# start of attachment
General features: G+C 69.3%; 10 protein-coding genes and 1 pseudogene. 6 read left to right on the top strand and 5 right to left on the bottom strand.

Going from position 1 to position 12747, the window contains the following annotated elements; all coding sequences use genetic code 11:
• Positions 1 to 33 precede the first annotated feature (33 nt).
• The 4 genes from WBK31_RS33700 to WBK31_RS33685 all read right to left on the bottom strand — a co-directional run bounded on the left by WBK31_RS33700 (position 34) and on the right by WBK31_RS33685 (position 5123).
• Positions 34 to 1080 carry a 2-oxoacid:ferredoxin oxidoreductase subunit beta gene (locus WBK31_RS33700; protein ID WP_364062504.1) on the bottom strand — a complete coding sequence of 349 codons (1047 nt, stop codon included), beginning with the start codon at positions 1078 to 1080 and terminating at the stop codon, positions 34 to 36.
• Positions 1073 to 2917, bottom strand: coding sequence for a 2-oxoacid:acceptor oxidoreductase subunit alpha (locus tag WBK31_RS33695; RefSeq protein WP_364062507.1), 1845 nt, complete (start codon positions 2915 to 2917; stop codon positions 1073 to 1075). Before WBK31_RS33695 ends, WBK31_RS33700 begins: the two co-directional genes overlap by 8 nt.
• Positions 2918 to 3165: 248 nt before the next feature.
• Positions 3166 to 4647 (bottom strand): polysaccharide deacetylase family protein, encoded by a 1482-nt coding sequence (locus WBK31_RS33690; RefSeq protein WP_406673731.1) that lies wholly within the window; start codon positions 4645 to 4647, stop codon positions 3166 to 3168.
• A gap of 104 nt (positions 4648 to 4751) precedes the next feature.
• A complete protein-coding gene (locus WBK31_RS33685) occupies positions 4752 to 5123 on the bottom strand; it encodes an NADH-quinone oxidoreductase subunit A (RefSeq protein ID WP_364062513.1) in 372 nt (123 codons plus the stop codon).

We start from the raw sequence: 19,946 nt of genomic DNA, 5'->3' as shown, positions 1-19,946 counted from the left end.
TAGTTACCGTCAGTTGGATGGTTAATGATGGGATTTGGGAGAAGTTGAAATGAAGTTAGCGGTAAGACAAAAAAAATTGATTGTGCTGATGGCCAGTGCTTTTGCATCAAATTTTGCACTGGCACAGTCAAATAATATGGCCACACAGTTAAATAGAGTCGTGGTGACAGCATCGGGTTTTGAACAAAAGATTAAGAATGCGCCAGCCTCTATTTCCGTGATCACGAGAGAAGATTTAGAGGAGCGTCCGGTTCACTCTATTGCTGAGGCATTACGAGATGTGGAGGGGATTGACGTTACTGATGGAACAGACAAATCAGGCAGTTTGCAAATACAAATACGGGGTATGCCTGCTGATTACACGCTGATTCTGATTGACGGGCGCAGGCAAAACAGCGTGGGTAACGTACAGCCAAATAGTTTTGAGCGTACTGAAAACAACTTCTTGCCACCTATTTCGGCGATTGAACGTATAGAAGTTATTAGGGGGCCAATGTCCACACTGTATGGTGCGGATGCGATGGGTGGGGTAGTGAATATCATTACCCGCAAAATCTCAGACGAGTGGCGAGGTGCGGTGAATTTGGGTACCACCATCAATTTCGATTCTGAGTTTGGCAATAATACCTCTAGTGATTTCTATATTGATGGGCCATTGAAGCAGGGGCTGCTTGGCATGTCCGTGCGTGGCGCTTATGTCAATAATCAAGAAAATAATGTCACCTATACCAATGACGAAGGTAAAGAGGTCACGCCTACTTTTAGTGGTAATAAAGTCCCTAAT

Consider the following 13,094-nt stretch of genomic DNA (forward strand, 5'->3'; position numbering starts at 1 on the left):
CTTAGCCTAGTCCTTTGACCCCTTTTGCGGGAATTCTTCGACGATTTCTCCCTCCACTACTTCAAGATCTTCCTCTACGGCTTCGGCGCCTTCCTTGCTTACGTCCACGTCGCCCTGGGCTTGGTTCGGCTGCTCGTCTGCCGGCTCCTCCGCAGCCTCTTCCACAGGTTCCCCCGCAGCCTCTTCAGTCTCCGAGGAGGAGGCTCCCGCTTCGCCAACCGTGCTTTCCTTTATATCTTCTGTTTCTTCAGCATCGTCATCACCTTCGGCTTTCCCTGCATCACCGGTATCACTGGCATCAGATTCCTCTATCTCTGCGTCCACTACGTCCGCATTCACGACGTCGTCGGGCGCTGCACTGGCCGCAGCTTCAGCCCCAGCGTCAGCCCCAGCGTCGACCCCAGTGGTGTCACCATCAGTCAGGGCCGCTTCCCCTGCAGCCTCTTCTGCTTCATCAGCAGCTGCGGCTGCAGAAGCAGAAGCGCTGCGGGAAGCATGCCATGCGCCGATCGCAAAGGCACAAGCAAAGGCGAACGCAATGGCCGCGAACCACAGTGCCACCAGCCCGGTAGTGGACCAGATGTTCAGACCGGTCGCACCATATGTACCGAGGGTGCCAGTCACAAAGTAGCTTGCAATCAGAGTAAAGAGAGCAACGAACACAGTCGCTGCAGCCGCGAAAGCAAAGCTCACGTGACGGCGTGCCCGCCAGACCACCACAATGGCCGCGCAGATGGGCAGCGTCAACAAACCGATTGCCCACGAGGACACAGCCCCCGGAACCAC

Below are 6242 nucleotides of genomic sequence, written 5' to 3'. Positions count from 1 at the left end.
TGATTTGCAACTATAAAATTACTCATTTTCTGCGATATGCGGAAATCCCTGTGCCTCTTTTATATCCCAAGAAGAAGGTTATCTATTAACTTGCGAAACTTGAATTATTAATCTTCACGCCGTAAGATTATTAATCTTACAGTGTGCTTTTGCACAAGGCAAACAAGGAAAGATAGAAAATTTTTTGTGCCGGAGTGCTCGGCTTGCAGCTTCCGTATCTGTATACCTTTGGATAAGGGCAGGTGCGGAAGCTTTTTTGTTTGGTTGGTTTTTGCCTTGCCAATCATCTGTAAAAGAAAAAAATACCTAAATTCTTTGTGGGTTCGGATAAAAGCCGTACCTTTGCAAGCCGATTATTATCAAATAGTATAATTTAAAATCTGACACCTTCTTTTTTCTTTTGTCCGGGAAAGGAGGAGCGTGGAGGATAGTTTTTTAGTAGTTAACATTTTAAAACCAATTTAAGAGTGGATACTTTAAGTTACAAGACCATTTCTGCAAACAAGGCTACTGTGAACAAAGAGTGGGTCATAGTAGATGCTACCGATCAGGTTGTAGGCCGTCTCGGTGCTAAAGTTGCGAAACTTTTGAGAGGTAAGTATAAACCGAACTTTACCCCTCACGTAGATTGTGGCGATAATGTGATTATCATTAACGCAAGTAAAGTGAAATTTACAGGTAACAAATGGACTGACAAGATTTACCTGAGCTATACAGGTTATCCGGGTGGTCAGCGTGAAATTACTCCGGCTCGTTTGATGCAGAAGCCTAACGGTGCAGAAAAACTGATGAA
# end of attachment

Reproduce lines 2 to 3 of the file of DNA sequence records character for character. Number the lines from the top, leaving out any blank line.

Going from position 1 to position 12747, the window contains the following annotated elements; all coding sequences use genetic code 11:
• Positions 1 to 33 precede the first annotated feature (33 nt).